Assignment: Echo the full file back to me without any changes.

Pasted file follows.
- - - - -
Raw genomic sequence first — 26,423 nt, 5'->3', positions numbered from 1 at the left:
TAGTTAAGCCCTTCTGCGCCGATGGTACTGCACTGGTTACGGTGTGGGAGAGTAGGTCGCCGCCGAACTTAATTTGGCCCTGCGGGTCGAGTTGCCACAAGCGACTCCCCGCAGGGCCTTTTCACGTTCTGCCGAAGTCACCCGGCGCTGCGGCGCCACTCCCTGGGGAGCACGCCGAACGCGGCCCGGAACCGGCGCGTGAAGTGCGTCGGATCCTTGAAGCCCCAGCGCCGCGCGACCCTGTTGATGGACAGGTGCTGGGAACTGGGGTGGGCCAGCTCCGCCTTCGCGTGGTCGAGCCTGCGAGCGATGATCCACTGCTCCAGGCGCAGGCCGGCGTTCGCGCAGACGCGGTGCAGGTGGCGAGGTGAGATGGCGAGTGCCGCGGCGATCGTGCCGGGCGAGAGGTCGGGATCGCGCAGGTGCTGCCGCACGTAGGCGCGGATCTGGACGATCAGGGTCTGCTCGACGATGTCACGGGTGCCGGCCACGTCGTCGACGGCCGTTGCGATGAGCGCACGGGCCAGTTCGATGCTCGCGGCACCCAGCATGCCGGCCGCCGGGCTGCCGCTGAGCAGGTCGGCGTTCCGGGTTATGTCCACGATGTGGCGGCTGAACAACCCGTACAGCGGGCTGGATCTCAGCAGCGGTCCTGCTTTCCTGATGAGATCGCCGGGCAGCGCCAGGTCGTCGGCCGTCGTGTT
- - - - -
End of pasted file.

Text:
Raw genomic sequence first — 26,423 nt, 5'->3', positions numbered from 1 at the left:
TAGTTAAGCCCTTCTGCGCCGATGGTACTGCACTGGTTACGGTGTGGGAGAGTAGGTCGCCGCCGAACTTAATTTGGCCCTGCGGGTCGAGTTGCCACAAGCGACTCCCCGCAGGGCCTTTTCACGTTCTGCCGAAGTCACCCGGCGCTGCGGCGCCACTCCCTGGGGAGCACGCCGAACGCGGCCCGGAACCGGCGCGTGAAGTGCGTCGGATCCTTGAAGCCCCAGCGCCGCGCGACCCTGTTGATGGACAGGTGCTGGGAACTGGGGTGGGCCAGCTCCGCCTTCGCGTGGTCGAGCCTGCGAGCGATGATCCACTGCTCCAGGCGCAGGCCGGCGTTCGCGCAGACGCGGTGCAGGTGGCGAGGTGAGATGGCGAGTGCCGCGGCGATCGTGCCGGGCGAGAGGTCGGGATCGCGCAGGTGCTGCCGCACGTAGGCGCGGATCTGGACGATCAGGGTCTGCTCGACGATGTCACGGGTGCCGGCCACGTCGTCGACGGCCGTTGCGATGAGCGCACGGGCCAGTTCGATGCTCGCGGCACCCAGCATGCCGGCCGCCGGGCTGCCGCTGAGCAGGTCGGCGTTCCGGGTTATGTCCACGATGTGGCGGCTGAACAACCCGTACAGCGGGCTGGATCTCAGCAGCGGTCCTGCTTTCCTGATGAGATCGCCGGGCAGCGCCAGGTCGTCGGCCGTCGTGTT